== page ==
Many parts of inland New South Wales have finally received relief after a long period of hot and dry weather, with some places seeing their best rain in six years.
A broad low pressure trough lying over the state's interior combined with high levels of moisture sourced from the tropics to produce widespread areas of rain.
Cobar saw one of heaviest falls for the state, collecting 68mm in the 24 hours to 9am today, its heaviest rain since 2008. Some places north and west of Cobar had their best rain in more than a year, with Innesowen picking up 43mm and Louth 30mm.
Further east some places had their biggest falls since winter, including Orange and Burrinjuck Dam which collected 40mm and 59mm respectively.
The trough bringing all the rain will move gradually east today, causing rain to push into the Upper Western and southern parts of the North West Slopes and Plains, Upper Hunter and Mid North Coast. These areas should see widespread falls of 10-20mm, although isolated totals could be as high as 40mm, particularly with thunderstorms.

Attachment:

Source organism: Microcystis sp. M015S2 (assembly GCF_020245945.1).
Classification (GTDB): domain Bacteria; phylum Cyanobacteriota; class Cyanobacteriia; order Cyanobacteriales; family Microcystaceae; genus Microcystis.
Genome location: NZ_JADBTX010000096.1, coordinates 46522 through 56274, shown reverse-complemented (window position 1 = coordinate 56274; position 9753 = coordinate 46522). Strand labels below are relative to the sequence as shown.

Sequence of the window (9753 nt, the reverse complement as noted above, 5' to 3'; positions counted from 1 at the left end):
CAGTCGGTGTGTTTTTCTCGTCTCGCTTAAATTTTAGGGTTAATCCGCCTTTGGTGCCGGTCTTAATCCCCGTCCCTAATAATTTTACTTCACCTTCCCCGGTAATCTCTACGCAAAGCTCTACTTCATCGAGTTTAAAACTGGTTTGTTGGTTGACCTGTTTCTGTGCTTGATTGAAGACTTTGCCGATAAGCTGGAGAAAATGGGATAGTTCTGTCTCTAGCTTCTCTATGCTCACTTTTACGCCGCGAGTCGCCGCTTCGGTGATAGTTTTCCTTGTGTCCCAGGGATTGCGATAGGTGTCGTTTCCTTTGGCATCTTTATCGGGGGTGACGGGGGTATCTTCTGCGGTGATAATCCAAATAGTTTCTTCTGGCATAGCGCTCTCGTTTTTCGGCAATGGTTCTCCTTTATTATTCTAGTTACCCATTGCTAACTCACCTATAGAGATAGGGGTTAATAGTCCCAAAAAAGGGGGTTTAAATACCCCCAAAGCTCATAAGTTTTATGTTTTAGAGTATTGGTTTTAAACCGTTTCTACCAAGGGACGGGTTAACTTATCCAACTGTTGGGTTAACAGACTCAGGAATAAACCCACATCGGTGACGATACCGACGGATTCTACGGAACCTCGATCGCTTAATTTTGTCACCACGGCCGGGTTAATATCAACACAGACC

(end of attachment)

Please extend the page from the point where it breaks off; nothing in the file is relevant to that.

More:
By Monday, the trough should be lying over the northeast corner of NSW, with totals likely to be significantly less than what has been seen over the last few days. However by mid-week the trough should deepen, bringing the risk of further rain to the region.
Elsewhere in the state, dry conditions are more likely except along the coast, but conditions will be cooler as a front sweeps through on late on Wednesday.
© Weatherzone 2014
17:34 EST The weather bureau's long-term forecast is predicting a drier than normal October to December for much of eastern Australia and north-west Western Australia.